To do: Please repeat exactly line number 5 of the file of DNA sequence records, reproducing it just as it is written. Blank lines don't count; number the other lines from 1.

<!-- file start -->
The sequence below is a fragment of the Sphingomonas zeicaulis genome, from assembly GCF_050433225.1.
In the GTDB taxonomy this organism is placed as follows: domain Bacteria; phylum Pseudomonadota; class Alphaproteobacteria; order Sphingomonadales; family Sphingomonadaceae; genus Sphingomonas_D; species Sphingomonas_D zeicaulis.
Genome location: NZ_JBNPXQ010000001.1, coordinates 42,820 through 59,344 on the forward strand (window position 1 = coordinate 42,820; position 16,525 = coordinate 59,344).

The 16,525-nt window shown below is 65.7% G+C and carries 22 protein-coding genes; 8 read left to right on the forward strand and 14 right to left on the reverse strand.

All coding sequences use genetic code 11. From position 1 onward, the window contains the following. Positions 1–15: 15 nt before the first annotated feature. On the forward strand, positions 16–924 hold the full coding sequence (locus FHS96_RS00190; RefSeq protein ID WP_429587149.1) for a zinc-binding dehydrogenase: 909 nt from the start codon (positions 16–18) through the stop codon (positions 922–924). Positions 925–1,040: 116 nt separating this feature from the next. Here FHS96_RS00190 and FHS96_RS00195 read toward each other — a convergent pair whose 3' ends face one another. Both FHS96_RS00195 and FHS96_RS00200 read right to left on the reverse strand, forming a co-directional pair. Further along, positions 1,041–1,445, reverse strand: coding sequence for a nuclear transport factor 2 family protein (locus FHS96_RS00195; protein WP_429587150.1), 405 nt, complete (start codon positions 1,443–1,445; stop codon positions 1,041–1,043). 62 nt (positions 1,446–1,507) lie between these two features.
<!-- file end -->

All coding sequences use genetic code 11. From position 1 onward, the window contains the following. Positions 1–15: 15 nt before the first annotated feature. On the forward strand, positions 16–924 hold the full coding sequence (locus FHS96_RS00190; RefSeq protein ID WP_429587149.1) for a zinc-binding dehydrogenase: 909 nt from the start codon (positions 16–18) through the stop codon (positions 922–924). Positions 925–1,040: 116 nt separating this feature from the next. Here FHS96_RS00190 and FHS96_RS00195 read toward each other — a convergent pair whose 3' ends face one another. Both FHS96_RS00195 and FHS96_RS00200 read right to left on the reverse strand, forming a co-directional pair. Further along, positions 1,041–1,445, reverse strand: coding sequence for a nuclear transport factor 2 family protein (locus FHS96_RS00195; protein WP_429587150.1), 405 nt, complete (start codon positions 1,443–1,445; stop codon positions 1,041–1,043). 62 nt (positions 1,446–1,507) lie between these two features.